23 April, 2020
Amid the frantic buying, stock depletion and iPhone-captured shopping aisle arguments, COVID-19 looks set to add another feather to its cap – reshaping consumer behaviour around how we buy supermarket goods.
The origins of panic buying reside deep in our psychology, extending from a need to exercise control in a rapidly changing and anxiety-providing environment. Nicking off with mountains of loo roll soothed the discomfort of a few, while establishing and driving the fear of many others.
Over past weeks, we’ve seen unorthodox behaviour from shoppers. Consumer behaviour models and purchasing trend analyses developed by brand managers have become irrelevant as behaviour took a strange side-step that nobody could have predicted.
This erratic consumer behaviour is not confined to the bathroom. Now that we’re on lockdown, baking seems to be a new pastime for many. The surplus of time has meant people are getting around to undertaking those complicated recipes they’ve been putting off for years. Additionally, a longing for happier, more simple times, combined with the memories of baking with mum, has resulted in an unprecedented demand for bread flour, yeast and golden syrup.
Social media is full of inspirational quotes about taking this time to re-evaluate which parts of our lives we’ll want to return to once our freedom is handed back. Whilst we spend more time with our families, execute painful yoga moves in front of our televisions and bake mountains of bread, our principles will change. Our habits in the kitchen, the food that we consume and our concerns for health and the environment will evolve. We would be wrong to think that post-COVID-19 life will be the same as we knew it before.
As people begin to make new choices in life, they’ll also re-evaluate the brands they purchase while shopping. Some previously favoured products may feel less relevant to our lives than they used to. Some products or raw ingredients may become difficult to import from overseas, whilst others will have to be reformulated and released in a new guise.
Consumers will be forced to buy products and brands they wouldn’t have otherwise considered. They may develop attachments for new types of goods, leaving behind the brands to which they were loyal for so long. The supermarket will be viewed with fresh eyes and, like so many businesses in the world, brands will need to pivot, flex and re-shape to suit the new consumer.
Online grocery shopping has soared in recent weeks. COVID-19 has undoubtedly introduced many consumers to a new way of purchasing that they may have previously resisted. More will follow the digital shift in coming weeks and months.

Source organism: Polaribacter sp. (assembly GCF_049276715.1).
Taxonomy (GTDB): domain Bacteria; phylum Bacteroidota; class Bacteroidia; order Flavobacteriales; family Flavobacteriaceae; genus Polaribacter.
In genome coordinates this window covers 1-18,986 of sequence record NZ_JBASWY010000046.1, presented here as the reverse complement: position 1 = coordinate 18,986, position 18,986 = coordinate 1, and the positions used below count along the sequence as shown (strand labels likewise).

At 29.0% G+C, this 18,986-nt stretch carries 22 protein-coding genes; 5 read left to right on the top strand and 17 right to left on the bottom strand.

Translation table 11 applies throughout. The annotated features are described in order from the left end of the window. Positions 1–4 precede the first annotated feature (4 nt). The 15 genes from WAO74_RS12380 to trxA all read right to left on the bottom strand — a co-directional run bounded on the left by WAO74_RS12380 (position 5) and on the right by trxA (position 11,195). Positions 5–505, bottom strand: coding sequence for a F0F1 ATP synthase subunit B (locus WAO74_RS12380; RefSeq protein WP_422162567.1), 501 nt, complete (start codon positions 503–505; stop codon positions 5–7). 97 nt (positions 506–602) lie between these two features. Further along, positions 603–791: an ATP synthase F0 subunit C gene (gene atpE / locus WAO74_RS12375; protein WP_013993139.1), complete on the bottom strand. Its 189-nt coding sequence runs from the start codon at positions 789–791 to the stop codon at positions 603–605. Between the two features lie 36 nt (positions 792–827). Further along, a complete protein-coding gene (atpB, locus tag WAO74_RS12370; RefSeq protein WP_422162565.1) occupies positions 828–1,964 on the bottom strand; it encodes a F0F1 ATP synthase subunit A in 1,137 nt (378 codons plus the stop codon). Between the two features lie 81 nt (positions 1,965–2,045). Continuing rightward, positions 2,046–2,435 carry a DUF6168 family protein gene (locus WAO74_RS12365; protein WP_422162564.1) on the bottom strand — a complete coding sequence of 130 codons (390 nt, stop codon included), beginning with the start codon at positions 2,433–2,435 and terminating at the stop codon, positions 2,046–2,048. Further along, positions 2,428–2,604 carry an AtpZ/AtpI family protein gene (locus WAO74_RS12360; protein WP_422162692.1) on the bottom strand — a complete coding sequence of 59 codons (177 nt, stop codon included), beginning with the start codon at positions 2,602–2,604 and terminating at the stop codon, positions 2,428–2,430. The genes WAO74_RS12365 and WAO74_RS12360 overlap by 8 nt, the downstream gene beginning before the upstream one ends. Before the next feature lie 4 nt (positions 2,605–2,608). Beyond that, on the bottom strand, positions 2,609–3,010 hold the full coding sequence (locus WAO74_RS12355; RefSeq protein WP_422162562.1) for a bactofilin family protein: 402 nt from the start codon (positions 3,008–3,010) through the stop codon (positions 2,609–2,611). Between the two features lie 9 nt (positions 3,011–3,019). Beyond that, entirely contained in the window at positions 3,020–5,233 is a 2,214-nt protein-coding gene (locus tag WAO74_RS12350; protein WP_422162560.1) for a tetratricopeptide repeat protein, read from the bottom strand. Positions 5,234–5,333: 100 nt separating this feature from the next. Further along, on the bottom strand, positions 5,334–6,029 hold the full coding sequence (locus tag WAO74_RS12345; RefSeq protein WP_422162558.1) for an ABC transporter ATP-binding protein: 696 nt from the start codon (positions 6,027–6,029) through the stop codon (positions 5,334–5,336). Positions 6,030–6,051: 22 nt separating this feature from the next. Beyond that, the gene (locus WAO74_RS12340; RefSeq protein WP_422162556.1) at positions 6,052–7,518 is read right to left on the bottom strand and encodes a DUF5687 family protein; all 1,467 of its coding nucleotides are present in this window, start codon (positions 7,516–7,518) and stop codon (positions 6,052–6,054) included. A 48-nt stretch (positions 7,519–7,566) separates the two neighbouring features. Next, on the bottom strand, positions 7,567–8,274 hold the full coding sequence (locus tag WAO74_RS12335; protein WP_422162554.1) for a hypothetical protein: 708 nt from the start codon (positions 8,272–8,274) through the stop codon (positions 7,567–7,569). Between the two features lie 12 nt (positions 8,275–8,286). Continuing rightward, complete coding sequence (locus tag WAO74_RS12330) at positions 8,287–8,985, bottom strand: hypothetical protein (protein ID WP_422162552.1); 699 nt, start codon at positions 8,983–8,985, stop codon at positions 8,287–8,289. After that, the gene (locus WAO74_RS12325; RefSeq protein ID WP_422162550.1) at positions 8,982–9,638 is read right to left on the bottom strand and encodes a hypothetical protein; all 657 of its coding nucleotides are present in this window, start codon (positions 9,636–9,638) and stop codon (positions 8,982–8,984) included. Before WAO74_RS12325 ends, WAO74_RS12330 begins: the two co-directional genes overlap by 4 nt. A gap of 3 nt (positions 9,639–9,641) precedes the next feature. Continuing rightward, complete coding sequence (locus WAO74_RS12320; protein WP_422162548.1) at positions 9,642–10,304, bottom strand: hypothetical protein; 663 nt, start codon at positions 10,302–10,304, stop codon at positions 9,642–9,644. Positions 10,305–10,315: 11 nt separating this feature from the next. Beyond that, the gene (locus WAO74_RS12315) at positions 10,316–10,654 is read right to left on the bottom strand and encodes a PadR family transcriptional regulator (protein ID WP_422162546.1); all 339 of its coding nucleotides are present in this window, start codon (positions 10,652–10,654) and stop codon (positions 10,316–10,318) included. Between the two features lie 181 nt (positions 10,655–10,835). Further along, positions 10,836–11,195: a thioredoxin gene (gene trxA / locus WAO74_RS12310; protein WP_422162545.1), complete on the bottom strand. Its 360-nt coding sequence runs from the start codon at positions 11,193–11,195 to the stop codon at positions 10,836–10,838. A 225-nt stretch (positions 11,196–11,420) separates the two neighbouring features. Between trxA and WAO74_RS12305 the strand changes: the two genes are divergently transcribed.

This shopping culture transformation will have profound impacts on how supermarkets sell their goods. Will consumers browse new products online as they do while scanning the shelves? Will packaging need to evolve to calm the jittery nerves of anxious online shoppers? How will viewing a supermarket on a screen impact on the dollars we all spend?
Product packaging will be reduced to a thumbnail on our screens. Has there been a time in which clever design has ever been so important?
These are very real considerations for all supermarket brands going forward. However, there are strategic and product design approaches that may gently usher us towards this new way of buying.
Heritage inspired packaging reminds us of fonder, simpler days. Such products can prompt warm childhood memories or link us to more comfortable times. Think Tate & Lyle’s golden syrup, Keens Curry powder, Foster Clark’s custard and Bickford’s cordial. Iconic designs like these can be tweaked to create modern day versions that still provide a connection to the past.
Simplicity and value will catch the eye of many, particularly as employment spikes and people grow tired of the games of companies that for so long have emptied their wallets. Consumers will want a better deal. A fair deal. Products that deliver a clean, honest and simple aesthetic without compromising on quality will win. Frankie & Friends pet care, Emma & Tom’s juices and Pic’s Peanut Butter are all headed in this direction.
Off the back of a brutal summer bushfire season that led to a flood of private sector support, the global pandemic is cementing community expectations that big business no longer only focuses on its bottom line. Products that offer community support, environmental credentials, or contribute to a broader cause will stand out. Think Thankyou, Lush and the continued rise of plant-based meat substitutes like Coco & Lucas.
The huge consumer shift to the digital world that has been boosted by COVID-19 means that supermarket shelves will change and online retailing will take a larger slice of the shopping pie. Like many changes, this one brings significant threat. But for smart brand managers, it will also bring opportunity.
By Gwen Blake